Being Part of the Solution

Silver World Newspaper column - Life From My View - April 2021 

Covid-19 Vaccine
Picture by Malinda Mcdonald

March 30, 2021 I received my 2nd COVID 19 vaccination at our medical center in Lake City, Colorado. Bouquets of praise and gratitude to our amazing public health department.  A year into the global pandemic, the worldwide death toll exceeds a sickening 2.5 million. More than half a million deaths have been in the United States. Hope is arriving in the form of vaccines that have persistently shown success in preventing COVID-19. 

I had the Moderna vaccine. This vaccine protects against a potentially fatal illness, and its only proven side effects are short-term and mild for most people. Having symptoms after being vaccinated shows that our bodies are working to be able to fight the disease. I’ve had this experience after other vaccinations. . After my first COVID 19 vaccination, my arm was just the tiniest bit sore. Having heard that many people had a very sore arm, I made sure to rub and exercise my arm and that helped a lot, as did our RN Shawna’s light touch. I received my second COVID 19 vaccination on a Tuesday, exactly 4 weeks later, about 11:30AM. I felt fine until the next morning. I woke Wednesday with several symptoms that continued all day, including a sore arm that rubbing and exercising didn’t help much this time. I had an upset stomach that was helped immensely with crackers and soda water. My mild headache, fatigue and chills were helped with taking ibuprofen every 4 hours (for me, in this situation, ibuprofen worked much better than Tylenol) and I took ibuprofen PM at bedtime. Symptoms were lessening Thursday and Friday and I woke up Saturday feeling completely normal again!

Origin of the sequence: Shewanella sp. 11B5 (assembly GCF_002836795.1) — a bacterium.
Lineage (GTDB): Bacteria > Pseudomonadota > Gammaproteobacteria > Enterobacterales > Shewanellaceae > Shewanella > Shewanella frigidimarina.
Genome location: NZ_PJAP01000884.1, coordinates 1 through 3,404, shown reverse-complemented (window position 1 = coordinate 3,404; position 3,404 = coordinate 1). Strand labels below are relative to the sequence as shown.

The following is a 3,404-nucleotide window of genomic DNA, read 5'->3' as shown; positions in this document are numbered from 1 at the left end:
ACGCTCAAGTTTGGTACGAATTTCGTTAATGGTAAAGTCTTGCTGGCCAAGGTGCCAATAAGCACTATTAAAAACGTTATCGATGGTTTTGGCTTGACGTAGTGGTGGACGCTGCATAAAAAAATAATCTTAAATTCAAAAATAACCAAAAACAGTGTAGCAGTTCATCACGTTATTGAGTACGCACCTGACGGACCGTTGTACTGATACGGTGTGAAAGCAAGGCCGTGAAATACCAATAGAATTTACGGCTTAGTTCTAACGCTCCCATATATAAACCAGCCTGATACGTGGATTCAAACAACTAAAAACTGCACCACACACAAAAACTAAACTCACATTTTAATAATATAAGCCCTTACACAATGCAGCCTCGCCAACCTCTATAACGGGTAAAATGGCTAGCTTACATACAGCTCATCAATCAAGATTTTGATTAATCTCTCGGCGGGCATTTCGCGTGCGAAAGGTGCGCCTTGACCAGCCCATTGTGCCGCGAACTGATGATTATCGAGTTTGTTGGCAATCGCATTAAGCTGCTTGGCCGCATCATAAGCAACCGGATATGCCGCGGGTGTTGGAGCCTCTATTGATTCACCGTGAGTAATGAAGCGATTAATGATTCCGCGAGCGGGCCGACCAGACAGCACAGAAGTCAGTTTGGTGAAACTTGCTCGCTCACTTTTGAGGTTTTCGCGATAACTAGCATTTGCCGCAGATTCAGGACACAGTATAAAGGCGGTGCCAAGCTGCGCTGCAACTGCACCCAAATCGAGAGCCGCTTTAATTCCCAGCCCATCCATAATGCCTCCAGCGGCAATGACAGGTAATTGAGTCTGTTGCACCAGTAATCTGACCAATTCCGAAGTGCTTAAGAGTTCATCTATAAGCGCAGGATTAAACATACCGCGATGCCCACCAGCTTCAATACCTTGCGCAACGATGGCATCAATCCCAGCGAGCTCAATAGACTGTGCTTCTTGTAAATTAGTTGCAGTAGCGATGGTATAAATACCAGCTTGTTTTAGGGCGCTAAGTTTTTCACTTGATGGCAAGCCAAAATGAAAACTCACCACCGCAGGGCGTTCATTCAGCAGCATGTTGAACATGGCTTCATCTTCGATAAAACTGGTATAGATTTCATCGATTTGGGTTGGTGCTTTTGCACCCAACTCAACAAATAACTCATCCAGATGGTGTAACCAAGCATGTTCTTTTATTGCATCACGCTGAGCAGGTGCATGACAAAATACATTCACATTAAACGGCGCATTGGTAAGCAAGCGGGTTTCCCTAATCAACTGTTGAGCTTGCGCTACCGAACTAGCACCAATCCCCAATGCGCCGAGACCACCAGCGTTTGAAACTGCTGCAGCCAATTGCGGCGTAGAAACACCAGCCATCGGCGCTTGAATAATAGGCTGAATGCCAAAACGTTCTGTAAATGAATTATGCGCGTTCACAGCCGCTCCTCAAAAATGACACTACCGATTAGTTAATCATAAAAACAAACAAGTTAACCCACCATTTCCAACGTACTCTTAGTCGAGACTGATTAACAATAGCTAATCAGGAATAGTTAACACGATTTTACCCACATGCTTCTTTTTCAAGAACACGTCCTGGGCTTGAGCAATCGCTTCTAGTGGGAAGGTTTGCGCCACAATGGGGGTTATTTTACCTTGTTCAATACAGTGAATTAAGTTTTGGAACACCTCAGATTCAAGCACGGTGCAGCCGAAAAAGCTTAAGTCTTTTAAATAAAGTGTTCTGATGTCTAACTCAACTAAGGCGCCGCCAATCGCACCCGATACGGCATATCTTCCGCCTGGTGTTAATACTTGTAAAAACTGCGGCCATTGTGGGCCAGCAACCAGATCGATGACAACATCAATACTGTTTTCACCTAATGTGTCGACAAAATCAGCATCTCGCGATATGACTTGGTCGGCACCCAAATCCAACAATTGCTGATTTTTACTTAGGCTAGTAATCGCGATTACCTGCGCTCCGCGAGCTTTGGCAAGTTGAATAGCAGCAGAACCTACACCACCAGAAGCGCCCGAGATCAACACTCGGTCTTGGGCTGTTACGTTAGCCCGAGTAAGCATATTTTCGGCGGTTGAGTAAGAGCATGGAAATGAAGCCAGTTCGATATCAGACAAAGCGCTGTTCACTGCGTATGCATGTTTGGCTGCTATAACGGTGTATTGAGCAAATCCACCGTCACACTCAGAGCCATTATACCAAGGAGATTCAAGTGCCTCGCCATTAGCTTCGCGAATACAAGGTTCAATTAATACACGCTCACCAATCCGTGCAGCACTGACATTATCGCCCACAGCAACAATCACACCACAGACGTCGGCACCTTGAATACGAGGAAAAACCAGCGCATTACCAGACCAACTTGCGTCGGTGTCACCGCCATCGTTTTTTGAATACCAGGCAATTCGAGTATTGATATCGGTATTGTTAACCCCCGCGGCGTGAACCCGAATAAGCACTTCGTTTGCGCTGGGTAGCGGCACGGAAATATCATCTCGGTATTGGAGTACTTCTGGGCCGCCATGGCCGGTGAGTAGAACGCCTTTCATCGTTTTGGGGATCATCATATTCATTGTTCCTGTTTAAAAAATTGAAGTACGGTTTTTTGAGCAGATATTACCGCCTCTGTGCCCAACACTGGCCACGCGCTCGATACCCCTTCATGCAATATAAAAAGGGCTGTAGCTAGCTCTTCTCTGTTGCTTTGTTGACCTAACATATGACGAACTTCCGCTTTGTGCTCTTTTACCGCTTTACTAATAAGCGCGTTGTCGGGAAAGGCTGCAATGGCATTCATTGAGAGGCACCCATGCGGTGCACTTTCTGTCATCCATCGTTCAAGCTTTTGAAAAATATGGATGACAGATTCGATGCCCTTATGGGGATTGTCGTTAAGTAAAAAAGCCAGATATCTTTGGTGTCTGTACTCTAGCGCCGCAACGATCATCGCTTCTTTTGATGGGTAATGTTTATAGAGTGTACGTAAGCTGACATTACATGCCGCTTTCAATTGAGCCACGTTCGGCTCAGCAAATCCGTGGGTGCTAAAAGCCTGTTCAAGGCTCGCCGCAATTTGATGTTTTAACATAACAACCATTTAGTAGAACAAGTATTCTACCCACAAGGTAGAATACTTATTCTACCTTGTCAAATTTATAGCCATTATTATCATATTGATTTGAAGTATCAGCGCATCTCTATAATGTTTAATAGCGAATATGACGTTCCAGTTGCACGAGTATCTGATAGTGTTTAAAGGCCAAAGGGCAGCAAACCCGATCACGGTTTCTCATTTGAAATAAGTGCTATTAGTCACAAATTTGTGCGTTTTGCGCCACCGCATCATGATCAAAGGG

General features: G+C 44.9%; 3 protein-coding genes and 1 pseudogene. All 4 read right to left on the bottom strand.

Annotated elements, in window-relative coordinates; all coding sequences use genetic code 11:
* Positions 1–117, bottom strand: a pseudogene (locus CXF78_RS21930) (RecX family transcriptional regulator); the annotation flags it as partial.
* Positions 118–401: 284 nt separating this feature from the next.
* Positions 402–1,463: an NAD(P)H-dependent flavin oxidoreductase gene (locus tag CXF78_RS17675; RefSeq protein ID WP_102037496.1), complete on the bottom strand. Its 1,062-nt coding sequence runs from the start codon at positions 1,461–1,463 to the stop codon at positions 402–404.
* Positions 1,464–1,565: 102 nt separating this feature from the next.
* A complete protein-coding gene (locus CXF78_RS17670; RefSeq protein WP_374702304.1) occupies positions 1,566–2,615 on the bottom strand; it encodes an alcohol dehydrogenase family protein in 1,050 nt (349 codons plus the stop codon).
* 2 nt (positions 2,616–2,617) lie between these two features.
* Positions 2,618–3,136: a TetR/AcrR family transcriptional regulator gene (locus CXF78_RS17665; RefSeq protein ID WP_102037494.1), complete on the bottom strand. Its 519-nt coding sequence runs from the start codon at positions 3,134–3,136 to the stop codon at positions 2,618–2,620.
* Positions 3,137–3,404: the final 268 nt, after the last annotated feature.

Do NOT take any pain reliever before the vaccine. It's possible that taking a painkiller before getting a vaccine will result in a "decrease in antibody response," explained Dr. Gregory Poland, director of the Vaccine Research Group at the Mayo Clinic in Rochester, Minn. Having brought my vaccination card I received after my first shot, Shawna again filled it out appropriately and suggested I take a picture with my phone for a backup and store my vaccination card with my passport. I also made a paper copy of my vaccination card.

“The (COVID) vaccines have been highly protective against severe disease, hospitalization, and death,” says, executive director William Moss of the International Vaccine Access Center at Johns Hopkins Bloomberg School of Public Health. Even after you've been vaccinated, though you are protected, it's still possible that you can transmit the virus to others. So you should still wear a mask, practice social distancing, and frequently wash your hands when out and about with crowds. Remember, the mask is about keeping other people safe so we are not continually spreading COVID 19. Scientist say that small groups of vaccinated people can safely gather without mask.